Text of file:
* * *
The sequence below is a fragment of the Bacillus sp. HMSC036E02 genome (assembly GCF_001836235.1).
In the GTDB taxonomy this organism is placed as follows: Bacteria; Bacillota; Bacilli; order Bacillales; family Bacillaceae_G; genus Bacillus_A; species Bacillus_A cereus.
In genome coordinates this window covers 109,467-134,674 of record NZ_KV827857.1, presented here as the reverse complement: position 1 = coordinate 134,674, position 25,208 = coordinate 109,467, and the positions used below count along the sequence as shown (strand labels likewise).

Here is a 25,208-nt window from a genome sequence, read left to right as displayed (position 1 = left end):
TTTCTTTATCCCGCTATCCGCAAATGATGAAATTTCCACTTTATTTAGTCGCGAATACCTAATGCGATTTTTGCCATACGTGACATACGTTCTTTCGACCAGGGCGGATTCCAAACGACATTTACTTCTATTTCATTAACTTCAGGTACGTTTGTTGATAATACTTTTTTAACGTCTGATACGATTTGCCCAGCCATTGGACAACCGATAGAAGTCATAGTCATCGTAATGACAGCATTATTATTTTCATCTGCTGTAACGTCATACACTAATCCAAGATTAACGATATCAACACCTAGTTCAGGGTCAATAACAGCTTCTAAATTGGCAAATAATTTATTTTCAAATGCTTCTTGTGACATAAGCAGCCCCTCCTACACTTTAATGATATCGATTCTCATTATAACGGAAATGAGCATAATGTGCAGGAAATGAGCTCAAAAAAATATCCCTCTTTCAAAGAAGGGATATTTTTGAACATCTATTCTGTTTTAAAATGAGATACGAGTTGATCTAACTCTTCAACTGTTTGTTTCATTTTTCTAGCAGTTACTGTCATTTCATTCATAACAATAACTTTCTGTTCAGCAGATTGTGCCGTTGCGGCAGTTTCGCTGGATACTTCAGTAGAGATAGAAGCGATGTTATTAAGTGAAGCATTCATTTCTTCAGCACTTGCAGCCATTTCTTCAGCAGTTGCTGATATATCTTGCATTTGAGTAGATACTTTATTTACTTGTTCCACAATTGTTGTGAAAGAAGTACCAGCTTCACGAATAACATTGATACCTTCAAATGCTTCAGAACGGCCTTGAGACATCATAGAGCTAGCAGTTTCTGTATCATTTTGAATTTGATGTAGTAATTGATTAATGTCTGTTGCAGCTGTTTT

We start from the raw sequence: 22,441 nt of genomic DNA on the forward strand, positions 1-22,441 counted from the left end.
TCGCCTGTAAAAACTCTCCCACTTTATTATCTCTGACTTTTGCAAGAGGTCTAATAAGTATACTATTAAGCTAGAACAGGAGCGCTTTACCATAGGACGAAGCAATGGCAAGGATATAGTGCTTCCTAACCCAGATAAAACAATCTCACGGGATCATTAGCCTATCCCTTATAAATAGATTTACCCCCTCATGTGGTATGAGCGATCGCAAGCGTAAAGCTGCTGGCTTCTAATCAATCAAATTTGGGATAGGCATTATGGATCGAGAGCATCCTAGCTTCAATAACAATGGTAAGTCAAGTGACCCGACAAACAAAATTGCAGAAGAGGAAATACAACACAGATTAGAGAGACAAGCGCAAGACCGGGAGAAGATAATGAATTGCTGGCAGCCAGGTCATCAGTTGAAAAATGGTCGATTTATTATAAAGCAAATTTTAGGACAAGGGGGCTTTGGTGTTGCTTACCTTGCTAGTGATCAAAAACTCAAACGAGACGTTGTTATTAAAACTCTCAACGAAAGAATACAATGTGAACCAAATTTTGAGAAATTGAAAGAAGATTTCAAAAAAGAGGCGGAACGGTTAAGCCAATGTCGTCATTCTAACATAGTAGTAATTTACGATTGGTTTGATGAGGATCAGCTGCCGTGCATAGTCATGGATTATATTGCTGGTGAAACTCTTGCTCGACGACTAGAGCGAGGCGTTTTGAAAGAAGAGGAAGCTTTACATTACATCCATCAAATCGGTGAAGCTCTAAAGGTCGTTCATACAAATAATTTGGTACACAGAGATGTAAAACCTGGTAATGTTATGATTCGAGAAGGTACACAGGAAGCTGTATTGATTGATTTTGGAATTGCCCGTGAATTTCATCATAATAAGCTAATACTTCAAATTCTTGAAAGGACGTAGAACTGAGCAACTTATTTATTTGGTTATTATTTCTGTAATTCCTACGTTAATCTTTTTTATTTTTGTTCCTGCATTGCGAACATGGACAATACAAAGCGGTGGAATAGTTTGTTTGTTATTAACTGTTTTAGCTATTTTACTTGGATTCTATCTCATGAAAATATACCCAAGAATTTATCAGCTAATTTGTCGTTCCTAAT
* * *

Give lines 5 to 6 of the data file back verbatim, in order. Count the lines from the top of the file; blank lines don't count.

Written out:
TTTCTTTATCCCGCTATCCGCAAATGATGAAATTTCCACTTTATTTAGTCGCGAATACCTAATGCGATTTTTGCCATACGTGACATACGTTCTTTCGACCAGGGCGGATTCCAAACGACATTTACTTCTATTTCATTAACTTCAGGTACGTTTGTTGATAATACTTTTTTAACGTCTGATACGATTTGCCCAGCCATTGGACAACCGATAGAAGTCATAGTCATCGTAATGACAGCATTATTATTTTCATCTGCTGTAACGTCATACACTAATCCAAGATTAACGATATCAACACCTAGTTCAGGGTCAATAACAGCTTCTAAATTGGCAAATAATTTATTTTCAAATGCTTCTTGTGACATAAGCAGCCCCTCCTACACTTTAATGATATCGATTCTCATTATAACGGAAATGAGCATAATGTGCAGGAAATGAGCTCAAAAAAATATCCCTCTTTCAAAGAAGGGATATTTTTGAACATCTATTCTGTTTTAAAATGAGATACGAGTTGATCTAACTCTTCAACTGTTTGTTTCATTTTTCTAGCAGTTACTGTCATTTCATTCATAACAATAACTTTCTGTTCAGCAGATTGTGCCGTTGCGGCAGTTTCGCTGGATACTTCAGTAGAGATAGAAGCGATGTTATTAAGTGAAGCATTCATTTCTTCAGCACTTGCAGCCATTTCTTCAGCAGTTGCTGATATATCTTGCATTTGAGTAGATACTTTATTTACTTGTTCCACAATTGTTGTGAAAGAAGTACCAGCTTCACGAATAACATTGATACCTTCAAATGCTTCAGAACGGCCTTGAGACATCATAGAGCTAGCAGTTTCTGTATCATTTTGAATTTGATGTAGTAATTGATTAATGTCTGTTGCAGCTGTTTT

We start from the raw sequence: 22,441 nt of genomic DNA on the forward strand, positions 1-22,441 counted from the left end.